By Anonymous Anonymous, at 21/1/06 1:01 PM  

  • I don't eat KFC ... i don't eat is becuse i don't like the taste of its chicken. Not because i see it as a symbol for American domination..

    The KFC franchise in the Middle East is owned and managed by Kuwait Food Company (Americana) a company wholly owned by Al Khrafi family in Kuwait and is reponsible for creating tens of thousands of jobs in the GCC, Levant and North Africa.

    When do you really think you can overlook that 70s ideology of capitalism and colonization and start actually thinking of what opening up the economy means to the Syrian busienss environment and the people?

    Do you still want to be isolated while the rest of the world is moving into economic integration and you guys are still calling upon further detachment from the world .. ?

    On a side note, i highly doubt this KFC (in the photo) is an actual legitimate franchise of the real KFC for a number of reasons. Primarily because US business organization are forbidden to do any kind of business with Syria (as well as Iran, Sudan ..etc)..

    By Anonymous Anonymous, at 21/1/06 10:34 PM  

  • Dear Anonymous,

    It isn’t a matter of detachment and more isolation, the problem we are facing that modernity is measured now due to American standards! Most of Syrian young are trying to be American, even imitating them blindly, taking them to the heart!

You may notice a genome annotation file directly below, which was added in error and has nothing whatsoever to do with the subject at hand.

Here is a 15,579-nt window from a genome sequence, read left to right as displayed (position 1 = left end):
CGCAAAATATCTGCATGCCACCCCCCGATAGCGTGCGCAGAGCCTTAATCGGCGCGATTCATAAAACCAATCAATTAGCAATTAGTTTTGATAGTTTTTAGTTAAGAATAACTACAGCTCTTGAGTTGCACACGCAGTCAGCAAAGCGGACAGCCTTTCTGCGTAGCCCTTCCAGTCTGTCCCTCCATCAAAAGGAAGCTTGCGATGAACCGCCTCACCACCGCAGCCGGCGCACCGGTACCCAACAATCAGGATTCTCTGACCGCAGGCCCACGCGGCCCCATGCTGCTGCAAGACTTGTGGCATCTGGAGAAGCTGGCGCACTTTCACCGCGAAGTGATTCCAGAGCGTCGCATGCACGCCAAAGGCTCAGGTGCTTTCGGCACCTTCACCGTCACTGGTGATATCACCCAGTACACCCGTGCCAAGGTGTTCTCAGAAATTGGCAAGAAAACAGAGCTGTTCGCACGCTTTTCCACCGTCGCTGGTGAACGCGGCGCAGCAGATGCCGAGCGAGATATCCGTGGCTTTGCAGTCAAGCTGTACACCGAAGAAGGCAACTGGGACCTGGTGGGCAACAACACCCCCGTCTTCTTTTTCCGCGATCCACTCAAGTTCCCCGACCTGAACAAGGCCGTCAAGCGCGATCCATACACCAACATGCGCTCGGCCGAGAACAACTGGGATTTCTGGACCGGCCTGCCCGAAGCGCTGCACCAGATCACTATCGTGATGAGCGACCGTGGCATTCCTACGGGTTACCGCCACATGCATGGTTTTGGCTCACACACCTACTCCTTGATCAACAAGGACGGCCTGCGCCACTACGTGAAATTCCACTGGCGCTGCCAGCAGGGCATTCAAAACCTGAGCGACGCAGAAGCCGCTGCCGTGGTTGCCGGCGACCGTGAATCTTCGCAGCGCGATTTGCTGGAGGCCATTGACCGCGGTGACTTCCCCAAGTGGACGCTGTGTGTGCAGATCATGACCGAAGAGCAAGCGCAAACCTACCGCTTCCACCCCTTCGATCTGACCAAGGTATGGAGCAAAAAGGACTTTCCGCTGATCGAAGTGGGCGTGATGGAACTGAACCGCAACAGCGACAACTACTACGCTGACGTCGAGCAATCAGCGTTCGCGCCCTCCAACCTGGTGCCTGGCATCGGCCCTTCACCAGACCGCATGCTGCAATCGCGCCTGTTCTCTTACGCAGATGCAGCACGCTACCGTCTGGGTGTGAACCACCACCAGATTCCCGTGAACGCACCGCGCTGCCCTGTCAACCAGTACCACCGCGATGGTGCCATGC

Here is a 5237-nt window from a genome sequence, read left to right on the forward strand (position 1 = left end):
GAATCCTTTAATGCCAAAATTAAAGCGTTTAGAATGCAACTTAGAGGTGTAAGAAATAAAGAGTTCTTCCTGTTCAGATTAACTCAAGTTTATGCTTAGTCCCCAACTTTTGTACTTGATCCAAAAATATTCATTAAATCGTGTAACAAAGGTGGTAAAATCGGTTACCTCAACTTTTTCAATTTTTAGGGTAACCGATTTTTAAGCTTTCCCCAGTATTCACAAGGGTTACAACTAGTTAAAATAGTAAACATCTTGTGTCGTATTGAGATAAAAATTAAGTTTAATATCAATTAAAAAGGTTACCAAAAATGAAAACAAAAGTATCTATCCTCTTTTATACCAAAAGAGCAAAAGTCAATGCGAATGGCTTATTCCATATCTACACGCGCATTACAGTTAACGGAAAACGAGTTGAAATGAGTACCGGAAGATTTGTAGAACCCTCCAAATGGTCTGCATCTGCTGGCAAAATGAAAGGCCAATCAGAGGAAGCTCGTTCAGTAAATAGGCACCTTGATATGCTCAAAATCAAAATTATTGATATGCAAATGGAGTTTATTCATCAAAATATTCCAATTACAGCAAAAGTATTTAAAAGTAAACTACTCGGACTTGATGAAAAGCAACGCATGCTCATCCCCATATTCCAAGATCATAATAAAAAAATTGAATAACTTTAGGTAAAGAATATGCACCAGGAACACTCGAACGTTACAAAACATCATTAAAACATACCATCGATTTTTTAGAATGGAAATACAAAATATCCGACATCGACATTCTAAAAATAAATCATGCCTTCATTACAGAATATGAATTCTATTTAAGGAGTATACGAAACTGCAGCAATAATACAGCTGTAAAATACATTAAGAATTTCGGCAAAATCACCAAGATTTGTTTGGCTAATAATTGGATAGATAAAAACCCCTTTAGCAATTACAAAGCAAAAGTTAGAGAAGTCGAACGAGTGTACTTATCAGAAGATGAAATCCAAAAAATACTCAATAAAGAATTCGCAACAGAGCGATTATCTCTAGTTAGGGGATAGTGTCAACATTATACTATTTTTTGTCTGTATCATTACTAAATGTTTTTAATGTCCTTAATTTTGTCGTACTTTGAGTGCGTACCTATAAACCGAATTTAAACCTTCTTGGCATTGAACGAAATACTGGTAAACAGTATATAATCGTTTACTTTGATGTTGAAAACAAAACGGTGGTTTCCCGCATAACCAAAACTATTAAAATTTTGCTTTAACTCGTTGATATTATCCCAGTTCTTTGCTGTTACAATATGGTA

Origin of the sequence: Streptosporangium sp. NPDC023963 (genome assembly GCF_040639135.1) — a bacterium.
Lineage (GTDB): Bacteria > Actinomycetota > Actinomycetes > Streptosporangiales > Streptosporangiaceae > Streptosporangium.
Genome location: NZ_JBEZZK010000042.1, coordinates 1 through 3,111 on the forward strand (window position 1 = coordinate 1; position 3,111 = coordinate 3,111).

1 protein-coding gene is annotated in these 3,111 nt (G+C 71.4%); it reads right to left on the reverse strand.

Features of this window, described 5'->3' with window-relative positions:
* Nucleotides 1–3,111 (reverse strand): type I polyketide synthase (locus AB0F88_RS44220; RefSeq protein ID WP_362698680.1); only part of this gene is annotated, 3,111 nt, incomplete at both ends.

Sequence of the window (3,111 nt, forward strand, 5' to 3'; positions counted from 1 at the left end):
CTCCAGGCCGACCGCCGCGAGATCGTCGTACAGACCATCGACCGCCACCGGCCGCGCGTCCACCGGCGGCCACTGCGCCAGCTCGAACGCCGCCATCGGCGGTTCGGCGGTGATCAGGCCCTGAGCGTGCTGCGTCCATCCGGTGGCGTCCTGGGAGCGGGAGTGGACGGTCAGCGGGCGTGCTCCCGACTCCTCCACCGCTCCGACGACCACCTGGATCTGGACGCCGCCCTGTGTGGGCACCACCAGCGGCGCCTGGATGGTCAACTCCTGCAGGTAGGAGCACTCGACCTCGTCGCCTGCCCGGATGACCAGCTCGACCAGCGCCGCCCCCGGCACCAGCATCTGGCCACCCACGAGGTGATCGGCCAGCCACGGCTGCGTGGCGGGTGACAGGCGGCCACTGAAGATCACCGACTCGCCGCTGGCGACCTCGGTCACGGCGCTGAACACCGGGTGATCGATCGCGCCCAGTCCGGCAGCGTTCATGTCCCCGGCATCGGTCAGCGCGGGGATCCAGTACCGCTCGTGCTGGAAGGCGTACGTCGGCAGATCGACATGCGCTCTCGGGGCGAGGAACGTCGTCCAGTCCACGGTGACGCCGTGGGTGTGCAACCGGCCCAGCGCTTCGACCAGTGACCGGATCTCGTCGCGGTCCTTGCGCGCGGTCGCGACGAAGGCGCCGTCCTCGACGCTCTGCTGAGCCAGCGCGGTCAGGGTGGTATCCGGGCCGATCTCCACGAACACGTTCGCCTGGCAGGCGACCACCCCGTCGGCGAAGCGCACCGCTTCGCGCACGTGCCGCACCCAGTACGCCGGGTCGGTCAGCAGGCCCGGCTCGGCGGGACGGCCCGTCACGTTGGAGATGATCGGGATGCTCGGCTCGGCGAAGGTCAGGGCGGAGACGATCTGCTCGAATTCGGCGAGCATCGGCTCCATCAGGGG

Well, it is a fact now that we are receiving the American modern culture (more than ever now), but we should not deny our culture and our beliefs.
    We are so weak for example to open a Syrian restaurants chain like “La Noisette” in USA and other parts of the world, but it would be a nice dream!

    Finally I would like to drew a comparison between KFC sandwich prices and other sandwich prices:
    Falafel sandwich: between 15 to 35 S.P
    Shawrma sandwich: between 25 to 50 S.P
    Any other sandwiches like Hamburger, nugget , etc: between 50 to 85 S.P
    While KFC chicken sandwich: between 125 to 175 S.P, NO COMMENT!
    That was actually what I meant by the photo I put up there!

    BTW, it is a legitimate KFC! We already have some international clothe companies like United Color of Benetton for example.

    By Blogger Ghalia, at 22/1/06 11:29 AM  

  • You guys are annoying the hell out of me ..

    Ghalia .. anon's arguments are quite valid and I am afraid yours are as thin and weak as the bread that wraps a KFC Zinger roll.

    Let me elaborate:

    "It isn’t a matter of detachment and more isolation, the problem we are facing that modernity is measured now due to American standards!"